No, not at all. It all stays the same. It all stays this perfect little no-obligation-no-responsibility world that we all live in. It all stays the same because miraculously kids just arrive and take care of themselves. So I still get to go out until 2 a.m, sleep until 12, not worry about work because I’ll always find another job and I can spend my money however I want to. I still shop at Lacoste and not worry and still look amazing. And if I get kicked out of my house, I’ll move in with a friend. More importantly, I can sit in the bathroom as long as I want in peace.
BEEP BEEP BEEP BEEP BEEP BEEP (that’s how my alarm sounds) or its BABA BABA BABA – MILK! (that’s how my daughter would demand at that golden 2 a.m. hour while my lovely but crazy wife is travelling yet again). And, then I wake up – wide awake – overwhelmed with ambition and elation and then pop – the balloon just shrivels up and drops to the floor (oh wait, I better pick that up before my kid puts it in her mouth!).
I wrote this when my oldest, Saffiya, was just over 2 years old while we were in Qatar. And, I remember writing it, sitting wide awake one evening after a friend of mine had called to see about atleast being able to go out just this once (it was a very trivial attempt because he knows all too well what the answer will be – after I breathe a long sigh into the phone and tell him “Sorry habibi, I’m home for the night”).
I remember those days. I remember that freedom of just living and working and being able to buy my apartments back home and feeling so proud but also with little obligation in where I was. Remember when you could buy anything you wanted? Remember when it was no issue to decide to go somewhere when you had time off? How easy it was to hang out with friends or at the very least, sleep the weekend away?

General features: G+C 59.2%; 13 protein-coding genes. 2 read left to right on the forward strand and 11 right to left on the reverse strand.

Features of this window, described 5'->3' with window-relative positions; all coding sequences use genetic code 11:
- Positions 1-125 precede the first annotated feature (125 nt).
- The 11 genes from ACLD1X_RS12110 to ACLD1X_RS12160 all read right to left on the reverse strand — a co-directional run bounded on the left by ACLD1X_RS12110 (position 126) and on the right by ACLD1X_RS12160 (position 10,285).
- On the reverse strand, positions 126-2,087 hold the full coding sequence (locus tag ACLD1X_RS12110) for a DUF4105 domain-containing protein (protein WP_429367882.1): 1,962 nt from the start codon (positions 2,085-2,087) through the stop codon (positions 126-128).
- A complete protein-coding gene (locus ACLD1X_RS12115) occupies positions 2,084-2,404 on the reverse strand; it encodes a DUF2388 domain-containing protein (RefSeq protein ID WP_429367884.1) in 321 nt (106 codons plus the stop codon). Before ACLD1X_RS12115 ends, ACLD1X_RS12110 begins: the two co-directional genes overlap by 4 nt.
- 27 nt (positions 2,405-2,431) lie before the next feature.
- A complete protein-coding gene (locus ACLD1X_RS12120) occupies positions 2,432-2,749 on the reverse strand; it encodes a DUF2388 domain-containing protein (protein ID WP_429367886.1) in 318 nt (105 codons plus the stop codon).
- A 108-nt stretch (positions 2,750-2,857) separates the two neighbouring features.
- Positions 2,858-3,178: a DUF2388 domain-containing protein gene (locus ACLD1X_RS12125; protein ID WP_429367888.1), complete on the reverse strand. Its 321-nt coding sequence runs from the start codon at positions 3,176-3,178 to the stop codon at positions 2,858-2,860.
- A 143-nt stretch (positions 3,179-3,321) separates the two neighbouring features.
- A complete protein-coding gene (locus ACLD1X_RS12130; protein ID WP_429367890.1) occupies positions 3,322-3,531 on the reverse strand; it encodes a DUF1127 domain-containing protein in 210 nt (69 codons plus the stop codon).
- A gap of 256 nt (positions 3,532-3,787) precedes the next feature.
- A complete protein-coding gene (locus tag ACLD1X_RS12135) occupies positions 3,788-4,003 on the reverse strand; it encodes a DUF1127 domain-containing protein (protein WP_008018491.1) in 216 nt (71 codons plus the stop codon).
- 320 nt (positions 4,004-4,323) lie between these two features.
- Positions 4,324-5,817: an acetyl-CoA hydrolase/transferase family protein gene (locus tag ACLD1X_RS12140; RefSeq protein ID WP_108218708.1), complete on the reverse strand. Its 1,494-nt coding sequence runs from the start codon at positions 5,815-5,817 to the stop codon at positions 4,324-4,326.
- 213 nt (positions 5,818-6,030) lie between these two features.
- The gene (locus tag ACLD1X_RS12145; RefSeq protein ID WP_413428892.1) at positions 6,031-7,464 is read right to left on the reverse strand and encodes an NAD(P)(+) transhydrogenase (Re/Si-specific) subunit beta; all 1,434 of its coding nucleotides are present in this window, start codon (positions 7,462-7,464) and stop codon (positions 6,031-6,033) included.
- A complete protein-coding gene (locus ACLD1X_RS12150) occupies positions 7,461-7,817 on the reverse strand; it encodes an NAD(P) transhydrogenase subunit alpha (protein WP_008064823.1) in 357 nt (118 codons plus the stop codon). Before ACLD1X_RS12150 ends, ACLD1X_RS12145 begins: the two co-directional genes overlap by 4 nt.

Then I had a child. All of that happiness and joy and whatever else shows up turns into the craziest of nightmares. What do I do with this thing? She keeps moving? She is not moving. Is she cold? No, she’s hot. Should I have gotten my medical degree instead? Wife is convinced she has a tumor and needs to stop looking at Google. Why do we keep checking on her to make sure she is breathing? When does my wife stop looking like the living-dead? When was the last time I showered? Do I really need to be concerned with formula? They want me to put the thermometer where?
Why is it so damn difficult to adjust? I thought it was all suppose to be natural and I would be so happy. We would be this picture perfect family you see on postcards skiing in the Alps, teaching their genius child to play piano, watching them graduate and win the Nobel Peace Prize. But it wasn’t. In fact, it sucked. I was a stay at home dad (for the most part at this time – working nights a few days a week), watching my wife over the first 2 years of our first daughters’ birth become more and more miserable in a position at her work that she hated (Hamdoola that changed!). She retreated, didn’t feel like a mom or a wife. I was absorbing every part of parenthood because that was my obligation. But even more than that, I was starting to feel that I was losing me. I was educated. I was social. I had a life and within 9 months – it just evaporated. I became responsible for this little thing and this wasn’t going away.
Where was my wife? Where did that relationship that was so passionate and loving and fun go to? My money revolved around keeping my previously mentioned apartments maintained and buying pampers. And the last time I slept in past 7 a.m. was when my wife was off work and I was granted a pitiful reprieve. And, for heavens sakes, do I even own a shirt anymore that doesn’t have some unknown stain or toddler ‘fluid’ discolouring it? Does this child understand what Lacoste actually costs?!?!